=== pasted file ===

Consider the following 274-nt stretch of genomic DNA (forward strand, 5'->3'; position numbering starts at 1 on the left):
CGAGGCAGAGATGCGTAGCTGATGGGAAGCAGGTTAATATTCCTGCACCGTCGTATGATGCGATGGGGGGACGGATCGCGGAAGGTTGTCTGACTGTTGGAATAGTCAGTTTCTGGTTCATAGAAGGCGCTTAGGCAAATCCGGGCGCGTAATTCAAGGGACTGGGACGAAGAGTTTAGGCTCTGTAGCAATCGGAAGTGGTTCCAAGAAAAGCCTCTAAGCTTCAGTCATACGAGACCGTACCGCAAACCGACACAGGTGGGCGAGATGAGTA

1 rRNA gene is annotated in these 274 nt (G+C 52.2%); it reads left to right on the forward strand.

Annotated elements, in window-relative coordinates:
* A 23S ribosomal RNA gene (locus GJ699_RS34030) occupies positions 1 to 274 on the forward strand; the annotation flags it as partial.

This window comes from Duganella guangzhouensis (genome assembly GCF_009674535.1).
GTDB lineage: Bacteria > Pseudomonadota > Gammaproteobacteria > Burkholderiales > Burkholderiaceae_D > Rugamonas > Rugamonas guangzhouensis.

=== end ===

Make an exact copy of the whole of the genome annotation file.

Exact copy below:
Consider the following 274-nt stretch of genomic DNA (forward strand, 5'->3'; position numbering starts at 1 on the left):
CGAGGCAGAGATGCGTAGCTGATGGGAAGCAGGTTAATATTCCTGCACCGTCGTATGATGCGATGGGGGGACGGATCGCGGAAGGTTGTCTGACTGTTGGAATAGTCAGTTTCTGGTTCATAGAAGGCGCTTAGGCAAATCCGGGCGCGTAATTCAAGGGACTGGGACGAAGAGTTTAGGCTCTGTAGCAATCGGAAGTGGTTCCAAGAAAAGCCTCTAAGCTTCAGTCATACGAGACCGTACCGCAAACCGACACAGGTGGGCGAGATGAGTA

1 rRNA gene is annotated in these 274 nt (G+C 52.2%); it reads left to right on the forward strand.

Annotated elements, in window-relative coordinates:
* A 23S ribosomal RNA gene (locus GJ699_RS34030) occupies positions 1 to 274 on the forward strand; the annotation flags it as partial.

This window comes from Duganella guangzhouensis (genome assembly GCF_009674535.1).
GTDB lineage: Bacteria > Pseudomonadota > Gammaproteobacteria > Burkholderiales > Burkholderiaceae_D > Rugamonas > Rugamonas guangzhouensis.